BAKU, Azerbaijan, Feb. 23
By Klavdiya Romakayeva - Trend:
Uzbekistan, United Nations Educational, Scientific and Cultural Organization (UNESCO), European Union (EU) discussed the implementation of a roadmap for 2021 on agricultural development in Uzbekistan, Trend reports citing UNESCO.
On February 23, 2021, a meeting of the steering committee of the project on development of skills for employment in rural areas of Uzbekistan, funded by the European Union and implemented by UNESCO, took place.
The event was organized by the Delegation of the European Union in Uzbekistan, UNESCO, the Ministry of Higher and Secondary Specialized Education of Uzbekistan, the Ministry of Agriculture of Uzbekistan and the Ministry of Water Resources of Uzbekistan.
According to the information, the project, funded by the EU in the amount of 9.6 million euros, was launched on 28 July 2020 by the government of Uzbekistan and UNESCO for the period from 2020 to 2024.
It was noted that the project's activities are aimed at improving the system of advanced training in the agricultural and irrigation sectors in four regions of Uzbekistan (Karakalpakstan, Khorezm, Bukhara and Surkhandarya regions)
During the meeting of the steering committee, which includes government representatives, leaders of academia and professional associations and other representatives, a roadmap for the project for 2021 was discussed.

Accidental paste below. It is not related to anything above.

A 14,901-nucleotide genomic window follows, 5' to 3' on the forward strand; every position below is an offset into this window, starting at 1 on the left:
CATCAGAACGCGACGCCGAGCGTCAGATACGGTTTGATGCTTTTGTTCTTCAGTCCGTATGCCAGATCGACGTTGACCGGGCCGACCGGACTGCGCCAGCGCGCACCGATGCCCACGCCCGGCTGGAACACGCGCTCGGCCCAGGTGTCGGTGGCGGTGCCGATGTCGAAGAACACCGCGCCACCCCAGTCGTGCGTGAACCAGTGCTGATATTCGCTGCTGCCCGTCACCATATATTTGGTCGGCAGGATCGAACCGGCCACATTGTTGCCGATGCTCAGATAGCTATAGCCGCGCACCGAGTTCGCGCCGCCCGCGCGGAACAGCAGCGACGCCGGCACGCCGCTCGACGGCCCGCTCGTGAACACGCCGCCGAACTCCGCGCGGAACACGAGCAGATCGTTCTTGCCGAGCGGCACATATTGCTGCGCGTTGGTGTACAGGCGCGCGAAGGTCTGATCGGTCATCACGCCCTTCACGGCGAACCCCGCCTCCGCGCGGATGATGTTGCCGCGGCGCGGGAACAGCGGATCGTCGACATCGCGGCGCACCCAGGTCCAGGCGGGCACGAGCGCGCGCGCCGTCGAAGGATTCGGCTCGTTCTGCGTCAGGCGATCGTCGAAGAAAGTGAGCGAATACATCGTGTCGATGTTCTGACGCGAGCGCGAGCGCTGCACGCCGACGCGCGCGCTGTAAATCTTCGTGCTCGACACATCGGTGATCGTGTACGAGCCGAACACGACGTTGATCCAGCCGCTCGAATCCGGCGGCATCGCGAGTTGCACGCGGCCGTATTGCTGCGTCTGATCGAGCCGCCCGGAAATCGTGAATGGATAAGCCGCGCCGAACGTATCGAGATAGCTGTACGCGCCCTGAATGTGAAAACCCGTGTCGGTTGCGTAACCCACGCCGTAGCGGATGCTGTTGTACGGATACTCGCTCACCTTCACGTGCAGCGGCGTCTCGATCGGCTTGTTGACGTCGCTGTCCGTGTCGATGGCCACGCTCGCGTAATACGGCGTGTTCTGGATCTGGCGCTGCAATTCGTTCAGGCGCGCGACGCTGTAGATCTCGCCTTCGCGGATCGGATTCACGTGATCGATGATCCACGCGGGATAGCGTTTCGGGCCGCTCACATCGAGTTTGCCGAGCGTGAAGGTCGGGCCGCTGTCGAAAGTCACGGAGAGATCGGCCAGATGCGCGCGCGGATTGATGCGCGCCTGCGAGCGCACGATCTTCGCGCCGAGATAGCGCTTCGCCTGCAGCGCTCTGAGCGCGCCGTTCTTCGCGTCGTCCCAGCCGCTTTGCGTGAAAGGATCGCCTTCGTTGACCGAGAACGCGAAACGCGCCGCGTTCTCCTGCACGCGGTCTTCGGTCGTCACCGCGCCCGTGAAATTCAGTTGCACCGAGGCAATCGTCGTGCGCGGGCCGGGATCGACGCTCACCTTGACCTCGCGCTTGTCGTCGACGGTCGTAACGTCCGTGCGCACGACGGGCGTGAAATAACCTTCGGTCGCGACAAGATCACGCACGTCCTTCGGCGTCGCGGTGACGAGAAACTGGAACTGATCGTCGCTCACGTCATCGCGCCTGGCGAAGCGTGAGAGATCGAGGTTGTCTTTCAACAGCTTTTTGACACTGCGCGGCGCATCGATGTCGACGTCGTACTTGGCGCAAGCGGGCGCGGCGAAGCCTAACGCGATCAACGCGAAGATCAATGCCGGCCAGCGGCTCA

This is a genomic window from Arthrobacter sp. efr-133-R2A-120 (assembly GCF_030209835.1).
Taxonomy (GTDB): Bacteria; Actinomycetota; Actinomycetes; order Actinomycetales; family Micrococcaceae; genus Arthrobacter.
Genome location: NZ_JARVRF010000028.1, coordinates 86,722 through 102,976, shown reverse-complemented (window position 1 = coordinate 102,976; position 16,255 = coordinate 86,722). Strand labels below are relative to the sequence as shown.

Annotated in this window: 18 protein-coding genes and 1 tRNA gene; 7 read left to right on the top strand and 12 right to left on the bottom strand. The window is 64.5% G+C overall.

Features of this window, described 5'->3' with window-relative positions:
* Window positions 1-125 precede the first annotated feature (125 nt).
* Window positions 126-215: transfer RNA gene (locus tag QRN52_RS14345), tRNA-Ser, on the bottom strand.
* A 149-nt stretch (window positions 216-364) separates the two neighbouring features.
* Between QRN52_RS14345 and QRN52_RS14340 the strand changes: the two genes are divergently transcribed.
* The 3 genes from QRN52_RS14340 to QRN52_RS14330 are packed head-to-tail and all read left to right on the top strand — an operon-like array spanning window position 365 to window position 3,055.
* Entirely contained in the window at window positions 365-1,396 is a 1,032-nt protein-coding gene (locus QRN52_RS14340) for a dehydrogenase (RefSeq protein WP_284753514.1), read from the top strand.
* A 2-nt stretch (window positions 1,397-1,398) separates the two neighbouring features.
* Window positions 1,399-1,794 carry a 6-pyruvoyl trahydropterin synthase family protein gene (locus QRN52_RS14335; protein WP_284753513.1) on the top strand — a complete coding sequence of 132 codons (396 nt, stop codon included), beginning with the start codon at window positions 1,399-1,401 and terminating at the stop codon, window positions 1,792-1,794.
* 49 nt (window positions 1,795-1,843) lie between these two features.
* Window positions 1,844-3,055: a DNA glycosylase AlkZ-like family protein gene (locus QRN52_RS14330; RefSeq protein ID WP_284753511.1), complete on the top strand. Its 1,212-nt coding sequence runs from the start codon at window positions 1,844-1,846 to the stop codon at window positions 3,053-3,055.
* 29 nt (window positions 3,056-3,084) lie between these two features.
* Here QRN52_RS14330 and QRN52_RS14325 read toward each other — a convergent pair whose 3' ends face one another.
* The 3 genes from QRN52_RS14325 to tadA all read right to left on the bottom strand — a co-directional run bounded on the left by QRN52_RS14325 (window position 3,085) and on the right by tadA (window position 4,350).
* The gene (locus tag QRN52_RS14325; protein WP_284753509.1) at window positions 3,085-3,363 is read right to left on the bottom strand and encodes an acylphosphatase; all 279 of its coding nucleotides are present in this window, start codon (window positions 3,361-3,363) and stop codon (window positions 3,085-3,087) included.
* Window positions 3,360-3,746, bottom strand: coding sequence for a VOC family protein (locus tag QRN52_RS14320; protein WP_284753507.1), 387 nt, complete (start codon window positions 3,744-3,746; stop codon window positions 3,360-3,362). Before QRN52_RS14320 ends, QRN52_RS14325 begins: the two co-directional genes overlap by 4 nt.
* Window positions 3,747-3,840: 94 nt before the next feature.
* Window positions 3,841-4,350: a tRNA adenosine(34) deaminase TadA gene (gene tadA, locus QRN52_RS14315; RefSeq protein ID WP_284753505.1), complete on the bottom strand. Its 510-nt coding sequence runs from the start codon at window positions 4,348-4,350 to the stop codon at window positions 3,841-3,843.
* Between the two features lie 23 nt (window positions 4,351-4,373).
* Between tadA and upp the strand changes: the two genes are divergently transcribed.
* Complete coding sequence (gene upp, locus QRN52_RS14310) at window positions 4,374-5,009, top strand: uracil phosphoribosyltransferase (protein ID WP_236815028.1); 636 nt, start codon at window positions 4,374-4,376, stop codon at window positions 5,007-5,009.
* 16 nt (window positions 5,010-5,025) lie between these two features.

The head of the Cooperation Department of the Delegation of the European Union to Uzbekistan Francois Bejo noted that this joint program is coordinated with the priority areas of the Development Strategy of Uzbekistan for 2017-2021 in terms of skills development, as well as with the Sustainable Development Goals, such as “Quality Education”, “Achieve Gender Equality and Empower All Women and Girls” and “Decent Work and Economic Growth”.
“I believe that this new program, bringing together the strengths of the EU and UNESCO in the area of skills development, will contribute to the implementation of reforms, especially in these difficult times caused by the COVID-19 pandemic,” Bejo said.
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